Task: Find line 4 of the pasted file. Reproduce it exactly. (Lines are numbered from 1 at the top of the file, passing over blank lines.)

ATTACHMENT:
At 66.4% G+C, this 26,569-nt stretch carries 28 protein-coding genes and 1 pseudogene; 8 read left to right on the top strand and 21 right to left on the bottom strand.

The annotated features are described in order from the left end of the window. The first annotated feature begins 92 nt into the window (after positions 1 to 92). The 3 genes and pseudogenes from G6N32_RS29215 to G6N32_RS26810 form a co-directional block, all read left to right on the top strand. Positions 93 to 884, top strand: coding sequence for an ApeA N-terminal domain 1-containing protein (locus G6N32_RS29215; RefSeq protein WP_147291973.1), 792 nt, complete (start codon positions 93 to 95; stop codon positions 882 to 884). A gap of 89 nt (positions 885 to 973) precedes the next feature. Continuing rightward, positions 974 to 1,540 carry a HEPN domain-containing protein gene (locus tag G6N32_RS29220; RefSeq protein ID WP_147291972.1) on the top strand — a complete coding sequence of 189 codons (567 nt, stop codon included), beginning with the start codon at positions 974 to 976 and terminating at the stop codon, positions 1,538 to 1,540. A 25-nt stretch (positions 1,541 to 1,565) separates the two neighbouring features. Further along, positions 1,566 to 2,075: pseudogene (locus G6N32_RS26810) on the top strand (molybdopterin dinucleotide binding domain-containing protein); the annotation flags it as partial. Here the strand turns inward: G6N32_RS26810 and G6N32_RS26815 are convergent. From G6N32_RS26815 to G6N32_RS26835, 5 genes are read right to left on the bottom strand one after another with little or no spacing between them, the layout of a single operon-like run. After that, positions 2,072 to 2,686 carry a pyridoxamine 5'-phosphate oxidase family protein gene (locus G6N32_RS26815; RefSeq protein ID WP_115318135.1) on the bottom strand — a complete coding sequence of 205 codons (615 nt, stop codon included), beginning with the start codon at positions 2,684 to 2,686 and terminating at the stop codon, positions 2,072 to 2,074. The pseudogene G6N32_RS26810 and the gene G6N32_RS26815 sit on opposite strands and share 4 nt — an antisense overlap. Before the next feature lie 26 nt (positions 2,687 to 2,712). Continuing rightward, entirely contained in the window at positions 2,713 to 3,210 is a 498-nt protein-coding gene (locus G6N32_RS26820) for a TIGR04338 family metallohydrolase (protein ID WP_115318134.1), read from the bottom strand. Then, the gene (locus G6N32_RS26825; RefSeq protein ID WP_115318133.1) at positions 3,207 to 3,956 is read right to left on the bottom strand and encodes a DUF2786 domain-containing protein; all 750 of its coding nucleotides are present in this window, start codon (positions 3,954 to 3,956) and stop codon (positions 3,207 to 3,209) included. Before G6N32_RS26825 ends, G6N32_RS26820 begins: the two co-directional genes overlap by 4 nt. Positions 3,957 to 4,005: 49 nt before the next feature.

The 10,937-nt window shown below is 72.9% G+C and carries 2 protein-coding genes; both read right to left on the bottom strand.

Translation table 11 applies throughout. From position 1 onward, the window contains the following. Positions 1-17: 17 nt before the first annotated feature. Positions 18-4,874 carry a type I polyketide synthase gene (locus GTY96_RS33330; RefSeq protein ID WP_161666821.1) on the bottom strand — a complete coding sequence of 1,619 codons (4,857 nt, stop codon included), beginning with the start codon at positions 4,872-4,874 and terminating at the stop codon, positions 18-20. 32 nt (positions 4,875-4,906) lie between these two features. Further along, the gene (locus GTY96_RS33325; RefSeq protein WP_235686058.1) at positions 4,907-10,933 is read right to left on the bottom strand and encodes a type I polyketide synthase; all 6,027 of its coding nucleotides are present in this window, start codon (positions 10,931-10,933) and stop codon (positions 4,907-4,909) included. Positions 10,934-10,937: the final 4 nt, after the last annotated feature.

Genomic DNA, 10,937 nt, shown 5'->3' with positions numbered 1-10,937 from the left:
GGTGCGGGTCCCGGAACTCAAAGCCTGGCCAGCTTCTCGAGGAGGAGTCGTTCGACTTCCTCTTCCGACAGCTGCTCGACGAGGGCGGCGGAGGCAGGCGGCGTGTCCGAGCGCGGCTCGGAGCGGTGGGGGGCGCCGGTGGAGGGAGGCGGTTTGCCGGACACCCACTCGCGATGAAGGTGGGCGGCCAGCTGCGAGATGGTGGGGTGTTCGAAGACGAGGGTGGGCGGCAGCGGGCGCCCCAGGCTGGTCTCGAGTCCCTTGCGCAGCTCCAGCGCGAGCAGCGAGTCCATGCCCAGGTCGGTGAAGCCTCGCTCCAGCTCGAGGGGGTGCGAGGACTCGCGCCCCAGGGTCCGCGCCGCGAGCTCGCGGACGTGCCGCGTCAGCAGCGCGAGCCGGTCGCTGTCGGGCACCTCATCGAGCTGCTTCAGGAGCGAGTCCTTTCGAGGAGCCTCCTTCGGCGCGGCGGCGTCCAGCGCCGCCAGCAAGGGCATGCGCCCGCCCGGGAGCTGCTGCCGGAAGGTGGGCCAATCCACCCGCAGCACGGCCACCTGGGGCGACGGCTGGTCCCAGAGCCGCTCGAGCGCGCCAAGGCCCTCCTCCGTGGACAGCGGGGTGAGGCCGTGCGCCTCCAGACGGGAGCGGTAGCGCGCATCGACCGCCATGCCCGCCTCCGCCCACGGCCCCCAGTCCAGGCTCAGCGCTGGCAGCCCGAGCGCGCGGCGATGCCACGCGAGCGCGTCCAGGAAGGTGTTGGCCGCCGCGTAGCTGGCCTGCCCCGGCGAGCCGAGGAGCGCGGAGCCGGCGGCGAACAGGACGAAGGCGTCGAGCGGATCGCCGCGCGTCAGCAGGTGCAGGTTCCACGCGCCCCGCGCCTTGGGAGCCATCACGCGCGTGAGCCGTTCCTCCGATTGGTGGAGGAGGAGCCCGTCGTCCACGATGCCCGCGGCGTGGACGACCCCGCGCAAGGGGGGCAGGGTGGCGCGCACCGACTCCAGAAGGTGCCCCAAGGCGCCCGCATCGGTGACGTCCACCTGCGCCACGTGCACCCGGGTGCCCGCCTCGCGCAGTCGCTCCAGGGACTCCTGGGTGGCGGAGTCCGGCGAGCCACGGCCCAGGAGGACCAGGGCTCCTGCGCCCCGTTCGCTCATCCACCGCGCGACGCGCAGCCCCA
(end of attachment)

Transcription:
Translation table 11 applies throughout. From position 1 onward, the window contains the following. Positions 1-17: 17 nt before the first annotated feature. Positions 18-4,874 carry a type I polyketide synthase gene (locus GTY96_RS33330; RefSeq protein ID WP_161666821.1) on the bottom strand — a complete coding sequence of 1,619 codons (4,857 nt, stop codon included), beginning with the start codon at positions 4,872-4,874 and terminating at the stop codon, positions 18-20. 32 nt (positions 4,875-4,906) lie between these two features. Further along, the gene (locus GTY96_RS33325; RefSeq protein WP_235686058.1) at positions 4,907-10,933 is read right to left on the bottom strand and encodes a type I polyketide synthase; all 6,027 of its coding nucleotides are present in this window, start codon (positions 10,931-10,933) and stop codon (positions 4,907-4,909) included. Positions 10,934-10,937: the final 4 nt, after the last annotated feature.